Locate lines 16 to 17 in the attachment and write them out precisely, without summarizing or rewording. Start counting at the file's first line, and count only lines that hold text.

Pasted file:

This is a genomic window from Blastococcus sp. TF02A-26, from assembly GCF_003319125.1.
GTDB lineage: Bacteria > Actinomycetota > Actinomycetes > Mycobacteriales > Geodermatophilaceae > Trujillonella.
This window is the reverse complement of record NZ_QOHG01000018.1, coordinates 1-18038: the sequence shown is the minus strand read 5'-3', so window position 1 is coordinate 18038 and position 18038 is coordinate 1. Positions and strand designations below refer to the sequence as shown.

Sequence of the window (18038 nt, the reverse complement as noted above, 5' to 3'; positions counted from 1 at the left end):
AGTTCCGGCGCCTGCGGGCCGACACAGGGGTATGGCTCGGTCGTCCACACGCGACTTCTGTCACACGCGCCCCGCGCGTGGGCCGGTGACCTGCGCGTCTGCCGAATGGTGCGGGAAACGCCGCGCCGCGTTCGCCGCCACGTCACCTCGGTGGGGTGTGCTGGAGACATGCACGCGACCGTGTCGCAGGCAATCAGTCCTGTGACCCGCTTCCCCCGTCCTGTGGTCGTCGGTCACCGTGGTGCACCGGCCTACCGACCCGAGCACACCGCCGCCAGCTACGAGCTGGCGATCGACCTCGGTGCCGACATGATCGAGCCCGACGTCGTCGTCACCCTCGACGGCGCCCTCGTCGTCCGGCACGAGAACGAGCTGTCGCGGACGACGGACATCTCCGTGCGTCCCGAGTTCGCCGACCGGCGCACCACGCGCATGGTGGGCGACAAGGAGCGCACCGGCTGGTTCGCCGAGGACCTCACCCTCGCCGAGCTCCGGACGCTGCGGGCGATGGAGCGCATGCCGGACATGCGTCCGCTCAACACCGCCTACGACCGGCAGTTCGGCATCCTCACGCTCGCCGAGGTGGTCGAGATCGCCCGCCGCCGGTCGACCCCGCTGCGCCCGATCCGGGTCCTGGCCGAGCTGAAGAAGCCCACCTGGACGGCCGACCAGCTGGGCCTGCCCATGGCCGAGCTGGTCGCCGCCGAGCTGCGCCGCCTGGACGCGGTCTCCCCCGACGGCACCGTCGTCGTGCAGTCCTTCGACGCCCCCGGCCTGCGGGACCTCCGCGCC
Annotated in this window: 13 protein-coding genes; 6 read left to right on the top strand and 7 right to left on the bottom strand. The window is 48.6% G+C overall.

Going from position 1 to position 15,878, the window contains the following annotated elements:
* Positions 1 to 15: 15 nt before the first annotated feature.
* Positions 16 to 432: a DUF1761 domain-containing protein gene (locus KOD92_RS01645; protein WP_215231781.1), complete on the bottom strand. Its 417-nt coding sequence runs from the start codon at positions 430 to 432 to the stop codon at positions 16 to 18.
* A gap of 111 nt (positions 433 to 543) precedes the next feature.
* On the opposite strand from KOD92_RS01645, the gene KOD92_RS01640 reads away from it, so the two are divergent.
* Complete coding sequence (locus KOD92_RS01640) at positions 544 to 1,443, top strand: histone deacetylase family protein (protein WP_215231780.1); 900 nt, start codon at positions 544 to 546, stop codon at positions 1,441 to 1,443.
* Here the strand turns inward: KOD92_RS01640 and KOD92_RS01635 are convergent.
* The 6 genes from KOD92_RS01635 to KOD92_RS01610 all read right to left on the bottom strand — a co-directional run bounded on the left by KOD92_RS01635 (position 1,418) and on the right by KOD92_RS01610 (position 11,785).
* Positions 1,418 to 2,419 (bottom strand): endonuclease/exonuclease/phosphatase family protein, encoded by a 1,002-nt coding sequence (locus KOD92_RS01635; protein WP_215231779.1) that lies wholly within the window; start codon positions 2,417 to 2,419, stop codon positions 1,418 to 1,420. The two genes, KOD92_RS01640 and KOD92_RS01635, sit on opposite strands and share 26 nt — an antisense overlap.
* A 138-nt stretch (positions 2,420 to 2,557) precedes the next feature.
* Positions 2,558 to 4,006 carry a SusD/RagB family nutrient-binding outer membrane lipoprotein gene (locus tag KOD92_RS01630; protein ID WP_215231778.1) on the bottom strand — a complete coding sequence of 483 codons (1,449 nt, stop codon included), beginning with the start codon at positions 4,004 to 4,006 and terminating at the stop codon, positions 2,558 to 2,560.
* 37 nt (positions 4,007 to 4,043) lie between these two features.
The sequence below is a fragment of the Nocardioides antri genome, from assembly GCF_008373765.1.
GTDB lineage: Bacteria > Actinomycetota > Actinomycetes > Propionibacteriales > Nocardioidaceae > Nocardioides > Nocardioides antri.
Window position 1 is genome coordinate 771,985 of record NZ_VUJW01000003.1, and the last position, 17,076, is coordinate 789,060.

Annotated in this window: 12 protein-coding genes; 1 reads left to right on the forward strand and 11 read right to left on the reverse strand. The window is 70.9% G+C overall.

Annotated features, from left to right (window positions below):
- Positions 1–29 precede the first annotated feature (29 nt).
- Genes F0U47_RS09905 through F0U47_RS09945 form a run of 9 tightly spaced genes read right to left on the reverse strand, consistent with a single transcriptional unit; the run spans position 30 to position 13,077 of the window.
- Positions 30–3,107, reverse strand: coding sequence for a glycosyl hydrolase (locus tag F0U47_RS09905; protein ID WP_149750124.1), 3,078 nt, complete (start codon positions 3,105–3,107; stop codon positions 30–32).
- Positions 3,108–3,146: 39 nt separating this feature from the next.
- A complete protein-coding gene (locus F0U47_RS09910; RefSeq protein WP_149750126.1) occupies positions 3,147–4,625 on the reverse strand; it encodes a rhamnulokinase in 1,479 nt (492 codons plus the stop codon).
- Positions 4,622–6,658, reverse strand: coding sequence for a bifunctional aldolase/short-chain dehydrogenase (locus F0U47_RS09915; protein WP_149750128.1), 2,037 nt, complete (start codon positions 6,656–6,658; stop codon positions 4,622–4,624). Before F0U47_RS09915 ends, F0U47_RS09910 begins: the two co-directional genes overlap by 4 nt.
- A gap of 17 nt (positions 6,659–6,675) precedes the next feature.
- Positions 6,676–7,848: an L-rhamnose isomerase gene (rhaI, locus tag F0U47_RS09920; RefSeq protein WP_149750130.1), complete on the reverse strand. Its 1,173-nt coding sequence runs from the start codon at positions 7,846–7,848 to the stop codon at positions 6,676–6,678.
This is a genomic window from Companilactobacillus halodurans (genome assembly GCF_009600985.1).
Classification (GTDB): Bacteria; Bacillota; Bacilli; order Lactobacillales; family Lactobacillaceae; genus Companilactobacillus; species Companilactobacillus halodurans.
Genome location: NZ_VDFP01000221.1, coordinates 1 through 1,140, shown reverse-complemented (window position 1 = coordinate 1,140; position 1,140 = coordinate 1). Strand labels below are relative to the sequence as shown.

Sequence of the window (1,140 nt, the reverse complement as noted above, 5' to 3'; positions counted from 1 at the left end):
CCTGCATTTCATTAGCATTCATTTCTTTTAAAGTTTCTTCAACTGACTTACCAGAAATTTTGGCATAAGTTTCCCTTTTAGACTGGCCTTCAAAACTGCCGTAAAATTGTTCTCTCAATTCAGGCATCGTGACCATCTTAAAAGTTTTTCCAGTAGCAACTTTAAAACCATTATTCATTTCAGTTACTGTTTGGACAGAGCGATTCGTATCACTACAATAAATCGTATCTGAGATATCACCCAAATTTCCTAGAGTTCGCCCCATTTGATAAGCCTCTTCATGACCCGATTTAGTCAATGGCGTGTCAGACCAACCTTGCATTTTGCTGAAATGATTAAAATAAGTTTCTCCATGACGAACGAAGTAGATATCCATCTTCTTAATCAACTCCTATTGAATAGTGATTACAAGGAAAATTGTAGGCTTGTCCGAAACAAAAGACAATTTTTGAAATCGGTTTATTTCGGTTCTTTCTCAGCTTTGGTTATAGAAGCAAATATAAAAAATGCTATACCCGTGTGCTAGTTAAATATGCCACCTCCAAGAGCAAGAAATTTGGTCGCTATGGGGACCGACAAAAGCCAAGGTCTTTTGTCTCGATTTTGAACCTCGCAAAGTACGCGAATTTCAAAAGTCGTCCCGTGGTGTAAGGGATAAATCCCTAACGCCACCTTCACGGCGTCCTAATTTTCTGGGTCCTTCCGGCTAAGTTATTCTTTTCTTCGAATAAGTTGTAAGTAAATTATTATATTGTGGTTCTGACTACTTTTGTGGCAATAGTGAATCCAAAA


* A 138-nt stretch (positions 2,420 to 2,557) precedes the next feature.
* Positions 2,558 to 4,006 carry a SusD/RagB family nutrient-binding outer membrane lipoprotein gene (locus tag KOD92_RS01630; protein ID WP_215231778.1) on the bottom strand — a complete coding sequence of 483 codons (1,449 nt, stop codon included), beginning with the start codon at positions 4,004 to 4,006 and terminating at the stop codon, positions 2,558 to 2,560.